"...a spirited rebuke to the idea of sleep as a mere parting with consciousness. In exploring the pleasures and uses of dreams, [Alice Robb] seeks to persuade us that sleep is not just the “off” to waking’s “on” but another realm of being, a second consciousness, rich in adventure and wisdom."

 –The New Yorker


Alice Robb has written for Vanity Fair, Vogue and The Atlantic, among other publications. Her first book, Why We Dream, was recommended by The New Yorker, Vogue, Elle and The New York Times and was translated into fifteen foreign languages. Her second book, Don't Think, Dear: On Loving and Leaving Ballet has been called "a beautiful, difficult, and compelling memoir" (Vanity Fair); "a nuanced, intimate mash-up of memoir, reportage and cultural criticism" (The Guardian) and "remarkable for its nuance and insight…a book about love, even if that love is ultimately unrequited” (Times Literary Supplement).

Speech topics

Why We Dream

We spend about five or six years of our lives dreaming. Yet most of us remember only a couple of dreams a week, allowing valuable ideas to vanish into the night. Artists and innovators including Beethoven, Salvador Dalí, Paul McCartney, Dmitri Mendeleev and Larry Page considered dreams a crucial part of the creative process, and new research shows that dreams are a breeding ground for new ideas--a time for the brain to experiment in a wider network of associations. Drawing on cutting-edge science as well as real-world stories, Alice will reveal the simple steps to improving dream recall and harnessing the power of dreams for problem-solving and creativity.

Don't Think, Dear: On Loving and Leaving Ballet

Growing up, Alice Robb dreamed of becoming a ballet dancer. But by age fifteen, she had to face the reality that she would never meet the standards of the hypercompetitive ballet world. After she quit, she tried to avoid ballet—only to realize, years later, that she was still haunted by the lessons she had absorbed in the mirror-lined studios of Lincoln Center: discipline, stoicism, silence, submission.

Profound, nuanced, and passionately researched, Robb presents an excavation of her adolescent years as a dancer, and an exploration of how those days informed her life for years to come (based on her book). As she grapples with the pressure she faced as a student at the School of American Ballet, she investigates the fates of her former classmates as well. From sweet and innocent Emily, whose body was deemed thin enough only when she was too ill to eat, to precocious and talented Meiying, who was thrilled to be cast as the young star of the Nutcracker but dismayed to see Asians stereotyped onstage, and Lily, who won the carrot they had all been chasing—an apprenticeship with the New York City Ballet—only to spend her first season dancing eight shows a week on a broken foot.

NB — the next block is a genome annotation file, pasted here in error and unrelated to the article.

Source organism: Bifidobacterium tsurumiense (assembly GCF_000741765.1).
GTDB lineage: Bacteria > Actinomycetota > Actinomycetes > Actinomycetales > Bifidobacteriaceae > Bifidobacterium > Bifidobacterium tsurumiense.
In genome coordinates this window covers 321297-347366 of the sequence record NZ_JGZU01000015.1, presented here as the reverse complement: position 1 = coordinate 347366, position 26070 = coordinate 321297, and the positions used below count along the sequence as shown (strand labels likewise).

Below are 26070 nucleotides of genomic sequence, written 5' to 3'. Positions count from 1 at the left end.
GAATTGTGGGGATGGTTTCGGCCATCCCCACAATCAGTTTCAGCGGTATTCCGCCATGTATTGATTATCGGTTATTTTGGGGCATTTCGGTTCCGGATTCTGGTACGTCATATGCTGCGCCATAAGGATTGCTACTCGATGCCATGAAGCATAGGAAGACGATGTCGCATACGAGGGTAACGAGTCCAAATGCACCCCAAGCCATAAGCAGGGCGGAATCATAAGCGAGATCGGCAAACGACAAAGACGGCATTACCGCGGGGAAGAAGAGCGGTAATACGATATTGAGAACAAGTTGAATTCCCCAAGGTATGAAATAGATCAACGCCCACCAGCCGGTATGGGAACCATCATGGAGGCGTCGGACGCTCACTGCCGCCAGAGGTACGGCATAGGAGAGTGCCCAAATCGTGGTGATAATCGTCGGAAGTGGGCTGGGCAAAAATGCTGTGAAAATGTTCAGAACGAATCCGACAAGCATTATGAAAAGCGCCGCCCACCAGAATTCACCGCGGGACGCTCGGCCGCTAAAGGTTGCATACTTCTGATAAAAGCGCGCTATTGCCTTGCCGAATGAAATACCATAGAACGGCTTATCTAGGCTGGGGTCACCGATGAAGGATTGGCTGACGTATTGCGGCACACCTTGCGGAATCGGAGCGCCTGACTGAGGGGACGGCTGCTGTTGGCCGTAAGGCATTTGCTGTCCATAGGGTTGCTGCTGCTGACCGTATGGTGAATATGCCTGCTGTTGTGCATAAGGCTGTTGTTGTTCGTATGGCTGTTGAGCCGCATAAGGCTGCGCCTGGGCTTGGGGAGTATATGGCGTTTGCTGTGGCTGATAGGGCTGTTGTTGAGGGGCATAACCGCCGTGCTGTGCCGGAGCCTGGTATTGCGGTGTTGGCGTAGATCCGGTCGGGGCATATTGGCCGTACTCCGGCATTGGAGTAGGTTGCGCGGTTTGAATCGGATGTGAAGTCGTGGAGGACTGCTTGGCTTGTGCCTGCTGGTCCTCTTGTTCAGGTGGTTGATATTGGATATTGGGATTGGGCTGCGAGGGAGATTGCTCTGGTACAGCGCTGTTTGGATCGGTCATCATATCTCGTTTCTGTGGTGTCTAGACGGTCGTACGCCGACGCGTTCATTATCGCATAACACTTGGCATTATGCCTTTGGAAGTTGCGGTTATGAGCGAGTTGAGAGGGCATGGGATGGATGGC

Theirs are stories of heartbreak and resilience, of reinvention and regret. Along the way, Robb weaves in the myths of famous ballet personalities past and present, from the groundbreaking Misty Copeland, who rose from poverty to become an icon of American ballet, to the blind diva Alicia Alonso, who used the heat of the spotlights and the vibrations of the music to navigate space onstage.

Much more than a talk for dance-lovers and bunheads, by examining the psyche of a dancer, Alice Robb grapples with the contradictions and challenges of being a woman today.


Don't Think, Dear: On Loving and Leaving Ballet

Combining the meticulous reporting of She Said with the intimate storytelling of Three Women, an incisive exploration of ballet’s role in the modern world, told through the experience of the author and her classmates at the most elite ballet school in the country: the School of American Ballet.

A fresh, revelatory foray into the new science of dreams—how they work, what they’re for, and how we can reap the benefits of our own nocturnal life.

Request booking info